In my early days as an architect, I used to model a lot, mostly with AutoCAD, then rendering with Lightwave through 3ds files. I even played with Mechanical Desktop, a parametric, resource eating behemoth. Unfortunately all that software was crack, and I’m not confortable with this anymore. I gave up modeling in the last ten years, but if I were to recap, there is a powerful open source alternative: Blender.


Blender is the free and open source 3D creation suite. It supports the entirety of the 3D pipeline—modeling, rigging, animation, simulation, rendering, compositing and motion tracking, even video editing and game creation.

I messed around a little bit with Blender, and it really is a great parametric modeler. It just has a pretty wierd user interface, and the hard part is to get used to it. The software is written in Phyton, it runs on every platform and has a really small footprint on your resources.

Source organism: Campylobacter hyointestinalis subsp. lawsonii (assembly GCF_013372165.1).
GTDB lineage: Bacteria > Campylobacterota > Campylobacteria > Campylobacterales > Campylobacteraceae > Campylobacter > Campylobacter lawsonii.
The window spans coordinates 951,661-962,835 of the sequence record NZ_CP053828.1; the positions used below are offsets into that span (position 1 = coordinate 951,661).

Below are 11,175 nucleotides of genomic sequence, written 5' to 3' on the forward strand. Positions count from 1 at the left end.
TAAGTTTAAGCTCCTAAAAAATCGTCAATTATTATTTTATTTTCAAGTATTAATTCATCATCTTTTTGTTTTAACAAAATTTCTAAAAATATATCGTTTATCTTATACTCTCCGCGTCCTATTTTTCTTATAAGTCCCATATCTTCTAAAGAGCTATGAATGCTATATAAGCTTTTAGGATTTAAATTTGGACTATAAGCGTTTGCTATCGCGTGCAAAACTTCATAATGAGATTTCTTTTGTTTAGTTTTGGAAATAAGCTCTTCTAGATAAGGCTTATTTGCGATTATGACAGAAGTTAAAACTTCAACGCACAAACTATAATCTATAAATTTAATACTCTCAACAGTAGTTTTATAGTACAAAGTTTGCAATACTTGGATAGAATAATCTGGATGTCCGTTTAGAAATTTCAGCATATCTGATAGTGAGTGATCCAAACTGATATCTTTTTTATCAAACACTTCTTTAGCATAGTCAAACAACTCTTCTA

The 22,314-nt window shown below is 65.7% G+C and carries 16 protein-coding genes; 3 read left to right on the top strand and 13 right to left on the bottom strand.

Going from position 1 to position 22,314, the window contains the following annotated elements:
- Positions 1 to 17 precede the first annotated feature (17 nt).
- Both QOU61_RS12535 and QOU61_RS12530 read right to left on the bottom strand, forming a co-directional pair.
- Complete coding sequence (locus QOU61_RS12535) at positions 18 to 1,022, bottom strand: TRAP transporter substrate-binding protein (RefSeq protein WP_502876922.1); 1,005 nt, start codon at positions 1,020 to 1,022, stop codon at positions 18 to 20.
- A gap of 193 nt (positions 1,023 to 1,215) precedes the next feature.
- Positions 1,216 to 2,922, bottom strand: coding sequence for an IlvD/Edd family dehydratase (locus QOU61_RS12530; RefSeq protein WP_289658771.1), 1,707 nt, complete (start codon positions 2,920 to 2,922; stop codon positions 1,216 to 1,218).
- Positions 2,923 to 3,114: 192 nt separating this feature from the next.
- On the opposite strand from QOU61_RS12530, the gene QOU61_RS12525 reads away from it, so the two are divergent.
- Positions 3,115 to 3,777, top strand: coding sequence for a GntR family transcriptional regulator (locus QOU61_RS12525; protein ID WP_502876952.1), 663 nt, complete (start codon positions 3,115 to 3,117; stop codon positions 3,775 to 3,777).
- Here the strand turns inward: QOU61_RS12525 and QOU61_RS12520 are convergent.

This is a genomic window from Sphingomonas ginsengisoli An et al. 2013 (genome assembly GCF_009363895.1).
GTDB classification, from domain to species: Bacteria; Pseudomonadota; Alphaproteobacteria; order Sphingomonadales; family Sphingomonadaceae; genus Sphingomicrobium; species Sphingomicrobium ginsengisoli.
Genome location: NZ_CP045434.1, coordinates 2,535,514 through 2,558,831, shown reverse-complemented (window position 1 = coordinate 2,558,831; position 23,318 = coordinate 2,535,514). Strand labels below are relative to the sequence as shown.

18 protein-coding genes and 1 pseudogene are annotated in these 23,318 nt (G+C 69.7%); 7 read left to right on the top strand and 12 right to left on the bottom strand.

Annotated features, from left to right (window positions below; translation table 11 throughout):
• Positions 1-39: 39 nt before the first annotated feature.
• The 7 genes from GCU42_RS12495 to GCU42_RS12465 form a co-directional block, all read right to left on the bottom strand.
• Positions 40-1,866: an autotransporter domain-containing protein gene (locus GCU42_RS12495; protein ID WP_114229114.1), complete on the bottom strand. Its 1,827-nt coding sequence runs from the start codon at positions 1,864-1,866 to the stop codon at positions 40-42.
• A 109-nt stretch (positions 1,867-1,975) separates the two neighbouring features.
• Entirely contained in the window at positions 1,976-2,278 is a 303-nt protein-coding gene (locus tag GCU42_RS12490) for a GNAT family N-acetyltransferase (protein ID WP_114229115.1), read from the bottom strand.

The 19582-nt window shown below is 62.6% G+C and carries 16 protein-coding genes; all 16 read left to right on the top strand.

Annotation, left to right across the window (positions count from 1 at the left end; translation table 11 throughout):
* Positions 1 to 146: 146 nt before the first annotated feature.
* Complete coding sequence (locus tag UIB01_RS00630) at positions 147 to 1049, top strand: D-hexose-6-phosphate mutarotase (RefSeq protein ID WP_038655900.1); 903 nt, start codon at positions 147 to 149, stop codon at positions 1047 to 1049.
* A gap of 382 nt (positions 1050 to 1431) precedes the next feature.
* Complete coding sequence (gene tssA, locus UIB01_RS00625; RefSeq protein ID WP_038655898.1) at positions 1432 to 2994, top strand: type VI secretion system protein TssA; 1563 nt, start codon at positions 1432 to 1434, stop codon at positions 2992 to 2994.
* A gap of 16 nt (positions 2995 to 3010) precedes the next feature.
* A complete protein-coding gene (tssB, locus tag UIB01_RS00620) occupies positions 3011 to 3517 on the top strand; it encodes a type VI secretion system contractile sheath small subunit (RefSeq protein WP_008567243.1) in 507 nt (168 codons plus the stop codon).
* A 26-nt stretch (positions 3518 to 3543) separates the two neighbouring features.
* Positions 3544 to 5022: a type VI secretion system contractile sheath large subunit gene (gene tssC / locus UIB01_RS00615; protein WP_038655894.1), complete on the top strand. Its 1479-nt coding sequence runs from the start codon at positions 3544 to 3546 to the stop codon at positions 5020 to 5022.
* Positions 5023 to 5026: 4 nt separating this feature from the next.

Blender 3D Architect

Blender 3D Architect is the place to find news, tutorials, resources and training related to architectural visualization using Blender. The authors have a passion for architecture and technology and all the possibilities that Blender can offer to new and experienced artists. Here you will find on a regular basis, resources, and artwork from artists from all around the world.

The site offers pretty good tutorials. I signed in for one of them, and stumbled upon a great piece of software: Archimesh.


Archimesh was a Blender add-on for creating architecture elements, and is now part of Blender official releases. Archimesh makes it very easy to model walls, stairs, windows and furniture. All the elements are fully parametric, and you can modify them at any time.